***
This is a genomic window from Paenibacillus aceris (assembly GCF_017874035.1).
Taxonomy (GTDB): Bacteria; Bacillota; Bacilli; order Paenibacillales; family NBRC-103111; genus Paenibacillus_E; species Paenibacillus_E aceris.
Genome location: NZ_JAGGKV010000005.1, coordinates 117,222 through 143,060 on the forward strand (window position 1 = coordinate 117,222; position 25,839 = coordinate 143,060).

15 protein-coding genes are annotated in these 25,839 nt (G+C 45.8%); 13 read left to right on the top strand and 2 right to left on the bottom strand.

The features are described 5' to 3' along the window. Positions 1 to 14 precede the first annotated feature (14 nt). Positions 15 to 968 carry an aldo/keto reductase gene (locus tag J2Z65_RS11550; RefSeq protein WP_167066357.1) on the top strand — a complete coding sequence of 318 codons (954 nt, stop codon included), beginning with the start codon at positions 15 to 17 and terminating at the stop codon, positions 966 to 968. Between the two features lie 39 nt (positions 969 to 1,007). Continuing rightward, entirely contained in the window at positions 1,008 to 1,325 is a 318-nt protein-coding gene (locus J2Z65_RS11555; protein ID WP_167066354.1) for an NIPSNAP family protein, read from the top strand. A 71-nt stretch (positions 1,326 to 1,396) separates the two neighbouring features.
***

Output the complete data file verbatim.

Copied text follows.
This is a genomic window from Paenibacillus aceris (assembly GCF_017874035.1).
Taxonomy (GTDB): Bacteria; Bacillota; Bacilli; order Paenibacillales; family NBRC-103111; genus Paenibacillus_E; species Paenibacillus_E aceris.
Genome location: NZ_JAGGKV010000005.1, coordinates 117,222 through 143,060 on the forward strand (window position 1 = coordinate 117,222; position 25,839 = coordinate 143,060).

15 protein-coding genes are annotated in these 25,839 nt (G+C 45.8%); 13 read left to right on the top strand and 2 right to left on the bottom strand.

The features are described 5' to 3' along the window. Positions 1 to 14 precede the first annotated feature (14 nt). Positions 15 to 968 carry an aldo/keto reductase gene (locus tag J2Z65_RS11550; RefSeq protein WP_167066357.1) on the top strand — a complete coding sequence of 318 codons (954 nt, stop codon included), beginning with the start codon at positions 15 to 17 and terminating at the stop codon, positions 966 to 968. Between the two features lie 39 nt (positions 969 to 1,007). Continuing rightward, entirely contained in the window at positions 1,008 to 1,325 is a 318-nt protein-coding gene (locus J2Z65_RS11555; protein ID WP_167066354.1) for an NIPSNAP family protein, read from the top strand. A 71-nt stretch (positions 1,326 to 1,396) separates the two neighbouring features.